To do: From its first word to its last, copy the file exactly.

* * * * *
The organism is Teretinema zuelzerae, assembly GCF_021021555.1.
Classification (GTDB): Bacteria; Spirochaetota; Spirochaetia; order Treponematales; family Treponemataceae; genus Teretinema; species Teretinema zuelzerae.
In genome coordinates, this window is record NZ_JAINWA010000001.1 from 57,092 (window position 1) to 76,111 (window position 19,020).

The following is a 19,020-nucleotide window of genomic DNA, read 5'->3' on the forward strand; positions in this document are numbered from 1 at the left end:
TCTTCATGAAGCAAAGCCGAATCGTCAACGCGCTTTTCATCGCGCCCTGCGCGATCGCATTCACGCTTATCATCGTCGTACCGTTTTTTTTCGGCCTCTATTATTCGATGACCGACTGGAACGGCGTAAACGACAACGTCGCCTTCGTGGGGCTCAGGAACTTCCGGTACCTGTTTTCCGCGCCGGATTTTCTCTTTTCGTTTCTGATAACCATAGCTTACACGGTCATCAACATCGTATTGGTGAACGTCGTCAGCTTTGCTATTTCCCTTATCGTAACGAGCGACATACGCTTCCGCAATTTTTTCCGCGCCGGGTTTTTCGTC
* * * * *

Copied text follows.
The organism is Teretinema zuelzerae, assembly GCF_021021555.1.
Classification (GTDB): Bacteria; Spirochaetota; Spirochaetia; order Treponematales; family Treponemataceae; genus Teretinema; species Teretinema zuelzerae.
In genome coordinates, this window is record NZ_JAINWA010000001.1 from 57,092 (window position 1) to 76,111 (window position 19,020).

The following is a 19,020-nucleotide window of genomic DNA, read 5'->3' on the forward strand; positions in this document are numbered from 1 at the left end:
TCTTCATGAAGCAAAGCCGAATCGTCAACGCGCTTTTCATCGCGCCCTGCGCGATCGCATTCACGCTTATCATCGTCGTACCGTTTTTTTTCGGCCTCTATTATTCGATGACCGACTGGAACGGCGTAAACGACAACGTCGCCTTCGTGGGGCTCAGGAACTTCCGGTACCTGTTTTCCGCGCCGGATTTTCTCTTTTCGTTTCTGATAACCATAGCTTACACGGTCATCAACATCGTATTGGTGAACGTCGTCAGCTTTGCTATTTCCCTTATCGTAACGAGCGACATACGCTTCCGCAATTTTTTCCGCGCCGGGTTTTTCGTC